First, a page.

Keywords: change, divorce, gay and lesbian, family, love, LGBTQ, gay marriage, friendship, forgiveness, anxiety, worrying, 8 year old, 9 year old, 10 year old, 11 year old, 12 year old, 13 year old, therapy, acceptance, accepting others
“There will come a time when everybody
Who is lonely will be free
To sing and dance and love”
-- Frank Zappa (1968)
Ten-year-old Bea is a challenged speller. And she suffers from eczema. But her father is one heck of a chef.
Two years ago, when she was in third grade, Bea’s parents told her that her dad was gay and that they were ending their marriage. The list of things that will not change began with mutual reassurances from her parents that she’d always have both parents available to her, even though there would be two households instead of one. Throughout the story, her parents remain friends and Bea goes back and forth between the two nearby households.
Now that she’s in fifth grade, Bea’s dad and his live-in partner, Jesse, are getting married. Bea has high hopes that Jesse’s daughter, Sonia, who is Bea’s age but lives across the country in California, will become like a real sister to her. This remains to be seen.
But Jesse’s sister Sheila is a grownup Bea can count on. It’s Sheila who eventually fills Bea in on some important family history:
“She said, ‘I’d have to start way back, a long time ago.’
Then she stopped, and I knew she was deciding how much to say. I waited.
‘Fifteen years ago, about a month before he was supposed to get married to Sonia’s mom, Jesse told us he was gay. He told all of us together at the kitchen table--me, our parents, and Mission. Jesse asked us for help.’
‘What kind of help?’
‘We all knew Elle--that’s Sonia’s mom--real well, because Jesse and Ellie were high-school sweethearts. In our town, high school sweethearts get married all the time. It’s not like New York City. Ellie felt like part of the family, and now Jesse was telling us he couldn’t marry her. It wasn’t fair, he said, to her or to him. But he needed to know we would still be there, after. He needed...I think he just needed us to say it. That we would still be there for him after he broke it off.’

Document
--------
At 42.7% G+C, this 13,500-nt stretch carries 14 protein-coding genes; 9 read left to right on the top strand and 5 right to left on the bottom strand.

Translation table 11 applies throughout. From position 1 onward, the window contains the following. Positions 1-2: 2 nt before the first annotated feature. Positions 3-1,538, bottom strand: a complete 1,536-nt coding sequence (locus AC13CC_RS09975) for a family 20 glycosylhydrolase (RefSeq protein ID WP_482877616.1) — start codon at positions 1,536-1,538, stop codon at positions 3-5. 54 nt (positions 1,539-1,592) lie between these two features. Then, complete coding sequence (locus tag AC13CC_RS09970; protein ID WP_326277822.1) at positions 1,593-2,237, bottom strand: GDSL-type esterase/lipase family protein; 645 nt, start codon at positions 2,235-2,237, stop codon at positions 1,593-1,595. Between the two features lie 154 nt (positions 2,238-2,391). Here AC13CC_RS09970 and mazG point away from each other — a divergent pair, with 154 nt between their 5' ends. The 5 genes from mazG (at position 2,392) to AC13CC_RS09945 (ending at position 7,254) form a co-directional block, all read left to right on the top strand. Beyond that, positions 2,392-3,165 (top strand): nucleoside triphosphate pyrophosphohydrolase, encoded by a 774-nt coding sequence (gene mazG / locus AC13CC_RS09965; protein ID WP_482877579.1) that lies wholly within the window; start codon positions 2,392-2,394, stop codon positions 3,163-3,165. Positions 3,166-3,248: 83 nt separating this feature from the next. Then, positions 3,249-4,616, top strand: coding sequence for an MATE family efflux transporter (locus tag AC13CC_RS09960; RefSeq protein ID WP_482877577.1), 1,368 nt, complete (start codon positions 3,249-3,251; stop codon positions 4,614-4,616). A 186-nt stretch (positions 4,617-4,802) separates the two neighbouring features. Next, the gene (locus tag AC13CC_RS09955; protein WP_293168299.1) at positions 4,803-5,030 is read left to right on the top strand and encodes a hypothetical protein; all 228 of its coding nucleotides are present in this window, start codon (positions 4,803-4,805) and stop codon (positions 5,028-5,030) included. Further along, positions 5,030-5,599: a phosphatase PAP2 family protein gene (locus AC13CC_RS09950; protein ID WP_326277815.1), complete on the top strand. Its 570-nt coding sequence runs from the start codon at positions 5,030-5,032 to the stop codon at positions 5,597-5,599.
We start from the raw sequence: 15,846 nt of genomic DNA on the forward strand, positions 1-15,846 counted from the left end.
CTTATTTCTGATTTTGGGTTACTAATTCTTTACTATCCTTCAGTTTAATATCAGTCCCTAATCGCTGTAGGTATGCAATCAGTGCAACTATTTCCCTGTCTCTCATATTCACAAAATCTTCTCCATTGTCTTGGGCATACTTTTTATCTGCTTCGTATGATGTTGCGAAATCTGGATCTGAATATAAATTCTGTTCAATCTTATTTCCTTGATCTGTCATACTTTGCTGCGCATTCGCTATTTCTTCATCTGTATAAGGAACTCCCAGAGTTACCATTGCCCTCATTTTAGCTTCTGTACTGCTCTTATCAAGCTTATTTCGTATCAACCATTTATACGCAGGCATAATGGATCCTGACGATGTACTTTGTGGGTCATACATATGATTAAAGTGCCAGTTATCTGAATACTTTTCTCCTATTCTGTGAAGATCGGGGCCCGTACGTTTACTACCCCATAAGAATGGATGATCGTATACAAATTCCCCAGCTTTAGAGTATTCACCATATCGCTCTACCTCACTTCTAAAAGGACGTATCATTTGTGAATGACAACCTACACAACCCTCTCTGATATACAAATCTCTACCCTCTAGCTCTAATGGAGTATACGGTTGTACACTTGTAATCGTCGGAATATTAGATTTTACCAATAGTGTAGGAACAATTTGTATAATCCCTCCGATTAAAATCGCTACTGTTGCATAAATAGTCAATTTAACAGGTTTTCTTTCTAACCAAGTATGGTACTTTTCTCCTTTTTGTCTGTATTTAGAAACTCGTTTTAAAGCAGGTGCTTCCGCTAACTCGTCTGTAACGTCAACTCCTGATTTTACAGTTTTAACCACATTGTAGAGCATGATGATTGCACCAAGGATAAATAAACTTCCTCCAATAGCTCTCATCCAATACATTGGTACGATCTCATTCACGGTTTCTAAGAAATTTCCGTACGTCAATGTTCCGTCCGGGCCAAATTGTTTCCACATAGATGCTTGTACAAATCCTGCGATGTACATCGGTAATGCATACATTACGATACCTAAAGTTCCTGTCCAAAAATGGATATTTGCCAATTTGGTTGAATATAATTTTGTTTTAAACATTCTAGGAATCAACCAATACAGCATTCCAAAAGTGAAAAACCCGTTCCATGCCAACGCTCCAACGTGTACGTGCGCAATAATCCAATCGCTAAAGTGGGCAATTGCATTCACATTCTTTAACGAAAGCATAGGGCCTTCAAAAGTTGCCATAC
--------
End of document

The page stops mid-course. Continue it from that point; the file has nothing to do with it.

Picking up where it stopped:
Sheila closed her eyes. ‘You know what? I can still see us, sitting there. I’m looking at my mother’s kitchen right now.’
‘In your mind’s eye,’ I told her.
‘Exactly.’ She took a deep breath. ‘Our mother said, “Jess, this never happened. We never sat here tonight, and you never said those words. Do you understand?” And then she stood up from the table. After a second, our dad got up, and then Mission stood up, too. And all three of them walked out on him. I stayed up all night with Jesse. He cried, mostly. I did, too.’
‘But what did she mean? When she said it never happened? I don’t get it.’
‘It meant Jesse had to choose, Bea. He had to choose between himself and the people he loved.’
It hurt, hearing that. I was pretty sure nothing like this had ever happened to Dad.
‘So that’s why he didn’t call off the wedding? Or tell anyone else that he’s gay?’
Sheila said, ‘I told Jesse over and over--that I loved him, and that I would be there, no matter what. I told him that we could go talk to Ellie and her family together. But it wasn’t enough. I wasn’t enough.’
We heard Mom’s keys in the door. Sheila leaned over and squeezed my fingers. ‘Some people would probably think it’s wrong for me to be telling you this, Bea. But you might as well know right now that there are people who will try to make you choose between who you are and who they want you to be. You have to watch out for those people.’”
Another adult on whom Bea can rely is her therapist, Miriam. Miriam is a talented professional and a pivotal character in the unfolding of the plot. Thanks to Bea’s sessions with Miriam, readers learn how probing surficial emotions often reveals some deeper emotions.
THE LIST OF THINGS THAT WILL NOT CHANGE is a moving contemporary tale that sheds light on some of the ways in which more-recent generations have it better than we Boomers. Rebecca Stead, author of one of my all-time favs, WHEN YOU REACH ME, has again written an unforgettable story.
And there’s nobody who’s better than Rebecca Stead at quietly crafting all those little details and then cuing up a jaw-dropping WOW! moment, where everything suddenly falls into place.
Seriously, wow! I sure wish I had had this book--and lived in Bea’s world--a half-century ago.
Recommended by: Richie Partington, MLIS, California USA